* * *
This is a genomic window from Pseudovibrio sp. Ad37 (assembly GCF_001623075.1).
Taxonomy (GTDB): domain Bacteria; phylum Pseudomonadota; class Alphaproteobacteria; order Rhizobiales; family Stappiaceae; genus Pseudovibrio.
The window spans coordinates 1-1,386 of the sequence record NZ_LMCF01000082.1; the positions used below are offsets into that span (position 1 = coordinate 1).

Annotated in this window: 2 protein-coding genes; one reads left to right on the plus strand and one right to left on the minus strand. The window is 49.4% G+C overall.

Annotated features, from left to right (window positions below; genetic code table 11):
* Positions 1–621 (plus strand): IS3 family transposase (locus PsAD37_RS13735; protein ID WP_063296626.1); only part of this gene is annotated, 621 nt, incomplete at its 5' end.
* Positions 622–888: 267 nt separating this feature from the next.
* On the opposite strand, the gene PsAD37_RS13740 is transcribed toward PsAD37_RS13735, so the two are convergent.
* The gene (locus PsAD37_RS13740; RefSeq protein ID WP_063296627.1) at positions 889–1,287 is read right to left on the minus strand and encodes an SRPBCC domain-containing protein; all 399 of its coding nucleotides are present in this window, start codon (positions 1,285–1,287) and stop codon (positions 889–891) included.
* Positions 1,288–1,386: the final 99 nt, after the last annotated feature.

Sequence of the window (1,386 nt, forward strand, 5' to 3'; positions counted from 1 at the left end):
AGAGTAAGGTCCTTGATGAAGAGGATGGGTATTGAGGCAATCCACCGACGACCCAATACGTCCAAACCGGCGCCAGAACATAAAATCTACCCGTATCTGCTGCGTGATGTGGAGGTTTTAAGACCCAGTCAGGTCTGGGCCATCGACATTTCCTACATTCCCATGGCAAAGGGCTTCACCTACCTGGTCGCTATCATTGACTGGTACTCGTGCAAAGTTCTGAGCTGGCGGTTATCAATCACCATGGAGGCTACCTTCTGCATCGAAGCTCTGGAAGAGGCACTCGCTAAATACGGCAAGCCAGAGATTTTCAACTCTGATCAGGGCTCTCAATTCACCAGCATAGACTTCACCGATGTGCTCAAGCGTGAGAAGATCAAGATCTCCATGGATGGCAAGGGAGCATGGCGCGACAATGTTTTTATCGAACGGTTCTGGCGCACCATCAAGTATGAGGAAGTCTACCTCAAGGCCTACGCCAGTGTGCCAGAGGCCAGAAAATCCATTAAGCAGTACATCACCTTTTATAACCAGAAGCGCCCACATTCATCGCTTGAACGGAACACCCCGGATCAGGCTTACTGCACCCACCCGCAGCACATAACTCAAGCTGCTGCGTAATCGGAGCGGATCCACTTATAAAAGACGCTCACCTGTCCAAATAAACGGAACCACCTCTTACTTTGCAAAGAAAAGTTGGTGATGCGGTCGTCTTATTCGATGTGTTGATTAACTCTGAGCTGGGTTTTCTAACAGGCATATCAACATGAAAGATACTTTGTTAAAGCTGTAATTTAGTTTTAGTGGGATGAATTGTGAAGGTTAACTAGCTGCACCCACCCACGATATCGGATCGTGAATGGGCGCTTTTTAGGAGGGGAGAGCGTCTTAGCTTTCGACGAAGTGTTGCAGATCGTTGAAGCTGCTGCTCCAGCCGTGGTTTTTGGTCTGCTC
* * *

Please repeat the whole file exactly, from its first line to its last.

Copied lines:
This is a genomic window from Pseudovibrio sp. Ad37 (assembly GCF_001623075.1).
Taxonomy (GTDB): domain Bacteria; phylum Pseudomonadota; class Alphaproteobacteria; order Rhizobiales; family Stappiaceae; genus Pseudovibrio.
The window spans coordinates 1-1,386 of the sequence record NZ_LMCF01000082.1; the positions used below are offsets into that span (position 1 = coordinate 1).

Annotated in this window: 2 protein-coding genes; one reads left to right on the plus strand and one right to left on the minus strand. The window is 49.4% G+C overall.

Annotated features, from left to right (window positions below; genetic code table 11):
* Positions 1–621 (plus strand): IS3 family transposase (locus PsAD37_RS13735; protein ID WP_063296626.1); only part of this gene is annotated, 621 nt, incomplete at its 5' end.
* Positions 622–888: 267 nt separating this feature from the next.
* On the opposite strand, the gene PsAD37_RS13740 is transcribed toward PsAD37_RS13735, so the two are convergent.
* The gene (locus PsAD37_RS13740; RefSeq protein ID WP_063296627.1) at positions 889–1,287 is read right to left on the minus strand and encodes an SRPBCC domain-containing protein; all 399 of its coding nucleotides are present in this window, start codon (positions 1,285–1,287) and stop codon (positions 889–891) included.
* Positions 1,288–1,386: the final 99 nt, after the last annotated feature.

Sequence of the window (1,386 nt, forward strand, 5' to 3'; positions counted from 1 at the left end):
AGAGTAAGGTCCTTGATGAAGAGGATGGGTATTGAGGCAATCCACCGACGACCCAATACGTCCAAACCGGCGCCAGAACATAAAATCTACCCGTATCTGCTGCGTGATGTGGAGGTTTTAAGACCCAGTCAGGTCTGGGCCATCGACATTTCCTACATTCCCATGGCAAAGGGCTTCACCTACCTGGTCGCTATCATTGACTGGTACTCGTGCAAAGTTCTGAGCTGGCGGTTATCAATCACCATGGAGGCTACCTTCTGCATCGAAGCTCTGGAAGAGGCACTCGCTAAATACGGCAAGCCAGAGATTTTCAACTCTGATCAGGGCTCTCAATTCACCAGCATAGACTTCACCGATGTGCTCAAGCGTGAGAAGATCAAGATCTCCATGGATGGCAAGGGAGCATGGCGCGACAATGTTTTTATCGAACGGTTCTGGCGCACCATCAAGTATGAGGAAGTCTACCTCAAGGCCTACGCCAGTGTGCCAGAGGCCAGAAAATCCATTAAGCAGTACATCACCTTTTATAACCAGAAGCGCCCACATTCATCGCTTGAACGGAACACCCCGGATCAGGCTTACTGCACCCACCCGCAGCACATAACTCAAGCTGCTGCGTAATCGGAGCGGATCCACTTATAAAAGACGCTCACCTGTCCAAATAAACGGAACCACCTCTTACTTTGCAAAGAAAAGTTGGTGATGCGGTCGTCTTATTCGATGTGTTGATTAACTCTGAGCTGGGTTTTCTAACAGGCATATCAACATGAAAGATACTTTGTTAAAGCTGTAATTTAGTTTTAGTGGGATGAATTGTGAAGGTTAACTAGCTGCACCCACCCACGATATCGGATCGTGAATGGGCGCTTTTTAGGAGGGGAGAGCGTCTTAGCTTTCGACGAAGTGTTGCAGATCGTTGAAGCTGCTGCTCCAGCCGTGGTTTTTGGTCTGCTC